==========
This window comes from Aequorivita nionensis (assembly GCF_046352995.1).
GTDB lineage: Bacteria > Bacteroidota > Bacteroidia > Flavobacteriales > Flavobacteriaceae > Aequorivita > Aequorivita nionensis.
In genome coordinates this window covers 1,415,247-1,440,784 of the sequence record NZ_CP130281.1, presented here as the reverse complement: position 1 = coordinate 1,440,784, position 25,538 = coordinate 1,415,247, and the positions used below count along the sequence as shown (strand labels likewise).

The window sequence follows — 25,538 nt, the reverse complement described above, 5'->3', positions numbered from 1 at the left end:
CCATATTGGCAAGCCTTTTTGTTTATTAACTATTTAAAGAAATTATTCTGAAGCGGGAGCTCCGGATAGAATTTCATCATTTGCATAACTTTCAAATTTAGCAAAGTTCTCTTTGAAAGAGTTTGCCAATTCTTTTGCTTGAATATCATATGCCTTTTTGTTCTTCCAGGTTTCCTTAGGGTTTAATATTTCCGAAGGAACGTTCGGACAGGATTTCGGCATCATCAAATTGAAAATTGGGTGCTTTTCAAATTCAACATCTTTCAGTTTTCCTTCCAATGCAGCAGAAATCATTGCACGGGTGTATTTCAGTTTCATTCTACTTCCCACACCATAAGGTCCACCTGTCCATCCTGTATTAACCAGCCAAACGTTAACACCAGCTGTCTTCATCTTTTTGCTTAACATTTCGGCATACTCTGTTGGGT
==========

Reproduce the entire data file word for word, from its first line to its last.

This window comes from Aequorivita nionensis (assembly GCF_046352995.1).
GTDB lineage: Bacteria > Bacteroidota > Bacteroidia > Flavobacteriales > Flavobacteriaceae > Aequorivita > Aequorivita nionensis.
In genome coordinates this window covers 1,415,247-1,440,784 of the sequence record NZ_CP130281.1, presented here as the reverse complement: position 1 = coordinate 1,440,784, position 25,538 = coordinate 1,415,247, and the positions used below count along the sequence as shown (strand labels likewise).

The window sequence follows — 25,538 nt, the reverse complement described above, 5'->3', positions numbered from 1 at the left end:
CCATATTGGCAAGCCTTTTTGTTTATTAACTATTTAAAGAAATTATTCTGAAGCGGGAGCTCCGGATAGAATTTCATCATTTGCATAACTTTCAAATTTAGCAAAGTTCTCTTTGAAAGAGTTTGCCAATTCTTTTGCTTGAATATCATATGCCTTTTTGTTCTTCCAGGTTTCCTTAGGGTTTAATATTTCCGAAGGAACGTTCGGACAGGATTTCGGCATCATCAAATTGAAAATTGGGTGCTTTTCAAATTCAACATCTTTCAGTTTTCCTTCCAATGCAGCAGAAATCATTGCACGGGTGTATTTCAGTTTCATTCTACTTCCCACACCATAAGGTCCACCTGTCCATCCTGTATTAACCAGCCAAACGTTAACACCAGCTGTCTTCATCTTTTTGCTTAACATTTCGGCATACTCTGTTGGGT